Anthony Lake Is Wrong Man for Job
Week of:
February 9, 1997

F.R. Duplantier

by:

F.R. Duplantier

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Our first 50 years . . .
Our First Fifty Years
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Knowing that both the CIA and the FBI were infiltrated by Russian spies, why on earth would President Bill Clinton name someone like Anthony Lake to be the new director of Central Intelligence?

The problem with Tony Lake, says Frank Gaffney of the Center for Security Policy, is that he "has shown a certain insouciance, to put it mildly, about the Kremlin's efforts to infiltrate and suborn American intelligence agencies." Anthony Lake is the cabinet nominee who, in an appearance on NBC's Meet the Press last fall, expressed uncertainty as to the guilt or innocence of the Soviet Union's most notorious American agent, convicted perjurer Alger Hiss.

Gaffney argues that such dainty diffidence "about the abiding counterintelligence threat from Moscow is clearly not what is needed in the next director of Central Intelligence. Moreover, as national security adviser, Tony Lake has evinced little appreciation of the necessity for an aggressive, proactive U.S. counterintelligence program." Gaffney charges that "the job of thwarting KGB penetrations before they occur has been made significantly more difficult by an initiative promoted by Mr. Lake in his capacity as the president's top political appointee responsible for formulating and executing security policy." The Clinton administration has given Moscow "unprecedented access to America's most sensitive agencies and fostered a climate that is antithetical to rigorous counterintelligence practices."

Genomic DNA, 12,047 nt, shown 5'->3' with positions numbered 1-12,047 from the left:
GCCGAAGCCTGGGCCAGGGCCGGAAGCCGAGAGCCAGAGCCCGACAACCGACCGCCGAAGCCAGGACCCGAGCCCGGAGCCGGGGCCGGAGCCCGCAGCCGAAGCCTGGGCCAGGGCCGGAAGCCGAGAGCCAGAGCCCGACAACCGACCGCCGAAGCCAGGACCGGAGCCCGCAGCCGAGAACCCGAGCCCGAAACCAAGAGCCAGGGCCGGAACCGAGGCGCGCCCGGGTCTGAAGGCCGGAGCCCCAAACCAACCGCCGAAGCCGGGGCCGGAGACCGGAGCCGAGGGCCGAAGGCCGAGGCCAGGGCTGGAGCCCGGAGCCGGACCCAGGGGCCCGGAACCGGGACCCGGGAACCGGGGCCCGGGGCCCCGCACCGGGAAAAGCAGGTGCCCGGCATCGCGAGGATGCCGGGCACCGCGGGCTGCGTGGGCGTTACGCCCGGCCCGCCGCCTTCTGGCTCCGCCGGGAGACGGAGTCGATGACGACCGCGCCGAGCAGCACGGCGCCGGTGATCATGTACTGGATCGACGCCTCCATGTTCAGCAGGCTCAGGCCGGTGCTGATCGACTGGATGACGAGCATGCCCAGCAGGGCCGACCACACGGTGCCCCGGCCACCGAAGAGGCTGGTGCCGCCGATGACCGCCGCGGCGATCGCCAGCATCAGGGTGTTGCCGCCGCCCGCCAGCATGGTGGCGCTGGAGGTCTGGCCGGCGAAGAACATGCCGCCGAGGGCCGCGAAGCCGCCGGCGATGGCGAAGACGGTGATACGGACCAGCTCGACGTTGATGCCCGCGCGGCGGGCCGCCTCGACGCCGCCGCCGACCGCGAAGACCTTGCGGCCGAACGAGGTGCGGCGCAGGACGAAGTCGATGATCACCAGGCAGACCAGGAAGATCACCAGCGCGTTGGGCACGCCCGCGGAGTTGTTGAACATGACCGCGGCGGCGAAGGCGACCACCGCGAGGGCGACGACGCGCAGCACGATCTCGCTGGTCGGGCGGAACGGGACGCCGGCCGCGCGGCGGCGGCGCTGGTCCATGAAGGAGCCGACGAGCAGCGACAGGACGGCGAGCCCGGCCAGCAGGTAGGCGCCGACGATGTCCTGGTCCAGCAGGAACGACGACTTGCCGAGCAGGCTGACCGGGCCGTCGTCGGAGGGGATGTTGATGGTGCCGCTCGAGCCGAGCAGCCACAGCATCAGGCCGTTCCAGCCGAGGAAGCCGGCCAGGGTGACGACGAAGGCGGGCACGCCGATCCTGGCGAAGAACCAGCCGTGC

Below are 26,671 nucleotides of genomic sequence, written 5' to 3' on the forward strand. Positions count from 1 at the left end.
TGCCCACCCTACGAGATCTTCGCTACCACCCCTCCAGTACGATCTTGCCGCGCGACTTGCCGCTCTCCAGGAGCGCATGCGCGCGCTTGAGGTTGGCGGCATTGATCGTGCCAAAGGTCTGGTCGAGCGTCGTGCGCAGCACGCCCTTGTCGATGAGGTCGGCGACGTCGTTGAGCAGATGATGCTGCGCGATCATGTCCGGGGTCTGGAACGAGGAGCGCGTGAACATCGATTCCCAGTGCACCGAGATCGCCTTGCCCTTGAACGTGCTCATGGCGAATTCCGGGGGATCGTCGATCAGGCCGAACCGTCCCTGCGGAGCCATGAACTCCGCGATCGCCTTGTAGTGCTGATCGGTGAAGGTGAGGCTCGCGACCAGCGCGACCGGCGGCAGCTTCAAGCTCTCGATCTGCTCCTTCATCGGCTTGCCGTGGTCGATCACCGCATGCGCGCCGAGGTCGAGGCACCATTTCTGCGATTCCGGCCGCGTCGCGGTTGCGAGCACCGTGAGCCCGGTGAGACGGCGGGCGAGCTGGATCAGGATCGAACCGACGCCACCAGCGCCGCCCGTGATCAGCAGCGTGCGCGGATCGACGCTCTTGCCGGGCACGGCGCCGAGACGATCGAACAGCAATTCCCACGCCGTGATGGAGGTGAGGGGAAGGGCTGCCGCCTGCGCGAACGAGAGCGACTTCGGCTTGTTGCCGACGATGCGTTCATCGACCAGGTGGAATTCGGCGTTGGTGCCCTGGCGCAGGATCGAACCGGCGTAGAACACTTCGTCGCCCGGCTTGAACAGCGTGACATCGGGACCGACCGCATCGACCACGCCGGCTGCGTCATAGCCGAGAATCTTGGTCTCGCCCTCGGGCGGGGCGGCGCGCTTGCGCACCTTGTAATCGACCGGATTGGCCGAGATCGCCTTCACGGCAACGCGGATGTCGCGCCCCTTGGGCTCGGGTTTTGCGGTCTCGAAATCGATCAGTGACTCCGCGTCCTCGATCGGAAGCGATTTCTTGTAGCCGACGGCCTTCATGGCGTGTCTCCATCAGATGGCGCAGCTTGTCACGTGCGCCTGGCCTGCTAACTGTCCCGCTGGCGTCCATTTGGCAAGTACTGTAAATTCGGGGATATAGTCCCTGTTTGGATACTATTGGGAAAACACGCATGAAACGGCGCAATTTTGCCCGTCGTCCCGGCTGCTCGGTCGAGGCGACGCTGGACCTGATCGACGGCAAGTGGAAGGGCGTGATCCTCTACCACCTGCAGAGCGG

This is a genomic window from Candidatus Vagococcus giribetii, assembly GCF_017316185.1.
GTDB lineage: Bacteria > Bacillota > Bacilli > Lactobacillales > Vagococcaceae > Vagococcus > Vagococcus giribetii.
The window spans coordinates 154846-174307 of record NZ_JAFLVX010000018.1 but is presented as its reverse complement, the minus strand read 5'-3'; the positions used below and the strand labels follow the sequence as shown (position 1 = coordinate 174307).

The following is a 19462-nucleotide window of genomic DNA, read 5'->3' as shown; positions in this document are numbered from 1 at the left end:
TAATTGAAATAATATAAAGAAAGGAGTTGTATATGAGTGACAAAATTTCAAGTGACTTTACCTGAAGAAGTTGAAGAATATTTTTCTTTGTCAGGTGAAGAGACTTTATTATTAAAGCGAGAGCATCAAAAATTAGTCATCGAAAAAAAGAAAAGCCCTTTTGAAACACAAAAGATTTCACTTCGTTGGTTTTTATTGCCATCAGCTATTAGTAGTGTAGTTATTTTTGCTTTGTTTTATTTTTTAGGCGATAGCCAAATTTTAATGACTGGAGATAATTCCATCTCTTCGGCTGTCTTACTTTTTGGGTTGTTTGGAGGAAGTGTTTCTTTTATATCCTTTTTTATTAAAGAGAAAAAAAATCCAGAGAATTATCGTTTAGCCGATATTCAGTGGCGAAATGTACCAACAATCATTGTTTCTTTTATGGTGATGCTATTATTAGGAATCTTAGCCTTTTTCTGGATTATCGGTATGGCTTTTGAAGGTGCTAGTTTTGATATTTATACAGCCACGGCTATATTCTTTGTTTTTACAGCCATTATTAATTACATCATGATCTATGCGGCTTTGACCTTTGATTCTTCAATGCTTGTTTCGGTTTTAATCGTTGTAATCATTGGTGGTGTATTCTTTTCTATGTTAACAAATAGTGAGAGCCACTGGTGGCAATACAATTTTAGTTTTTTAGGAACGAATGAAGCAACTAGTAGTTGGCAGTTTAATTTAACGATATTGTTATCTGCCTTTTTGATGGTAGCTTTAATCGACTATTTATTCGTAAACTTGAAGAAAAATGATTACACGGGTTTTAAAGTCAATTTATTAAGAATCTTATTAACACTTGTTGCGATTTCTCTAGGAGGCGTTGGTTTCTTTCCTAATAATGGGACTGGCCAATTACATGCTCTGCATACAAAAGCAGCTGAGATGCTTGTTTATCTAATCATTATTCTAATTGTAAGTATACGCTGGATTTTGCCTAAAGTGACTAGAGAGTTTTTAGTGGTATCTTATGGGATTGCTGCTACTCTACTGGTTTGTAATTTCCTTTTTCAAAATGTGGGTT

Gaffney is also troubled by Lake's association "with radical Left organizations such as the Institute for Policy Studies and Center for National Security Studies during the 1970s and early 1980s." That association "put him in league with people who sought assiduously to curb the tools available to the FBI for domestic counterintelligence and to stymie or disrupt the CIA's clandestine operations. The insidious long-term effects of those efforts," Gaffney contends, "are still being felt in today's intelligence community."

Gaffney considers the recent revelations about Russian spies "a helpful reminder that, whatever else may have changed following the fall of the Berlin Wall, the Kremlin's acute interest in collecting intelligence against the United States has not." Knowing that Russian spies have infiltrated our intelligence agencies, can we not assume that Chinese spies have done the same? We can, and must, says Gaffney, for it is simply not plausible that the Chinese would ignore "the same opportunities that Moscow has so skillfully exploited over the past decade or so."

Anthony Lake's record with regard to China is even less reassuring. Gaffney reminds us that Lake "has overseen the Clinton administration's relentless campaign to improve relations with Beijing. He has presided over presidential decisions that have had the effect of making American military installations, laboratories, technology, universities, and government entities more accessible to China. In particular, he had to have been aware of the 'strategic access' to the Clinton White House enjoyed by China." Under the circumstances, Gaffney concludes, "Tony Lake is clearly the wrong man for the CIA job."

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